Insights from Yellowstone
Over the last two centuries, widespread predator control resulted in wolves being largely extirpated from the conterminous United States. In more recent decades, wolf population declines have been arrested because of enhanced legal protections, reintroduction programs, and natural recolonisations. From a scientific point of view, the return of wolves to the United States after a 70 year absence has provided unprecedented opportunities to explore how wolves interact with other predators and prey. In particular, the reintroduction of wolves into Yellowstone National Park in 1995-1996 has yielded significant insights into the ecology and behaviour of wolves and how they interact with other species.
According to the ecological theory of a “trophic cascade”, wolves should assert strong effects on ecosystems by regulating the abundance and/or activity of their main prey, such as elk. Wolves should also suppress lower order competitors, such as coyotes. If these interactions across different trophic levels result in decreased grazing pressure by elk on plants, as well as decreased predation pressure by coyotes on their preferred prey, then many other species should benefit.
The key question then is what has happened in Yellowstone?
In a recent paper published by Ripple et al. (2014) the authors illustrate that wolves have directly affected elk and coyote populations in Yellowstone. This, in turn, has indirectly benefited pronghorn, small mammals, woody plants, stream morphology, beavers, birds, berry production, scavengers and bears. For example, a reduction in coyote predation has benefited pronghorn and small mammals. Decreased grazing pressure by elk has resulted in the regeneration of trees and shrubs, which has improved stream morphology and provided more suitable habitat for beavers and birds. With an increase in berry production on shrubs, bears have been provided with an improved food source. Many scavengers, such as crows and ravens, have also benefited from an increased availability of wolf-killed carcasses to scavenge on.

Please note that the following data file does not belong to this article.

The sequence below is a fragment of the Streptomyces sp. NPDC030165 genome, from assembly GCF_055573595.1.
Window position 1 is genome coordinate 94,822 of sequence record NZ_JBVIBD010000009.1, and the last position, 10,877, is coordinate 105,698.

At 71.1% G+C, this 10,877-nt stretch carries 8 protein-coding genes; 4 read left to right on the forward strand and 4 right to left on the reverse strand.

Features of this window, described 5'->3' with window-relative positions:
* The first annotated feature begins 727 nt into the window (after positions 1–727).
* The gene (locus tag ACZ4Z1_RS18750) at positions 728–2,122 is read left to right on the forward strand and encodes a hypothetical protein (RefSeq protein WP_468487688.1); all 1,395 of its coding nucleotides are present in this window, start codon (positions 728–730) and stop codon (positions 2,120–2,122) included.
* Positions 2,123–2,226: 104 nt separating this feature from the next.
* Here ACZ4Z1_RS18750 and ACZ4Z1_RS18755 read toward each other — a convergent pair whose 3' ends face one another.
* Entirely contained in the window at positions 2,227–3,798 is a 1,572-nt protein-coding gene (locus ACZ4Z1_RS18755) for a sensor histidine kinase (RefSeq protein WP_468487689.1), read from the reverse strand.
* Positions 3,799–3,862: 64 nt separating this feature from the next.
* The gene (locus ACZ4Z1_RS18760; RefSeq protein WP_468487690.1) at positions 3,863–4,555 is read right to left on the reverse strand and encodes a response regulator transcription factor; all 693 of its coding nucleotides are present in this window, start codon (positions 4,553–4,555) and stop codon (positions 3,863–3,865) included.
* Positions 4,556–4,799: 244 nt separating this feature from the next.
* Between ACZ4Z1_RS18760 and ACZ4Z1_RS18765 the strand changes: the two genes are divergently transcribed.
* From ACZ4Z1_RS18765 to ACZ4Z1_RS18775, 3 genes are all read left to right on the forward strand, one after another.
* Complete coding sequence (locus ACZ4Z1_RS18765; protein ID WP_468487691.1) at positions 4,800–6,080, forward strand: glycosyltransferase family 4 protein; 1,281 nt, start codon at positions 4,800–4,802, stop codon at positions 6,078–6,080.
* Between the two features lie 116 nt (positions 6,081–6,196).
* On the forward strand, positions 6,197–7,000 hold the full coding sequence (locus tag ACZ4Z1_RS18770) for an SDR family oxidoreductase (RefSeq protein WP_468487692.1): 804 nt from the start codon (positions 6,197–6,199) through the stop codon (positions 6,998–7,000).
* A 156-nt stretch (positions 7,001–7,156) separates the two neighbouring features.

Taken as a whole, the research in Yellowstone provides support for the theory that top-predators, like wolves, are integral to maintaining healthy ecosystems. But, there is some debate about the exact ways in which wolves influence their main prey and other competitors in Yellowstone. For example, there is a debate about whether wolves influence elk by (a) reducing their abundance (causing a density-mediated trophic cascade) or (b) by changing their behaviour (causing a behaviourally-mediated trophic cascade). Of course, no ecological system is so simple that wolves will either do (a) or (b), and it is likely that the “wolf effect” in Yellowstone varies depending on seasonal conditions, pack structures and the availability of alternate prey. However, it appears that there are also other factors to consider in this debate, such as the impact of harvesting the elk population and drought, which have arguably played a role in influencing elk numbers (which are declining). On top of this, the response of the vegetation to the decline in elk numbers is patchy, leading to variable results between studies.
The high profile nature of the debate about the ecological role of wolves in Yellowstone provides for an excellent case study from which to learn. In fact, the debate is very similar to the one in Australia associated with the ecological role of the dingo. Perhaps the key difference is that the research on wolves in the United States is related to the reintroduction of wolves, whereas no reintroduction of the dingo has been trialled in Australia over a large area. Therefore, Australians can learn much from the successes and failures of wolf reintroduction in the United States. This is one of the main aims of my current research and earlier this year I had the opportunity to travel to Yellowstone with researchers from the University of Washington. This was an ideal way to see Yellowstone for the first time, with events organised each day with park staff and other researchers. Some highlights included: seeing wolves stalking elk, snow-shoeing into a wolf den site, inspecting a wolf-kill site and learning how to perform autopsies on the carcass, speaking with ranchers who run cattle on the edge of Yellowstone, and capturing and releasing eagles at a nearby location.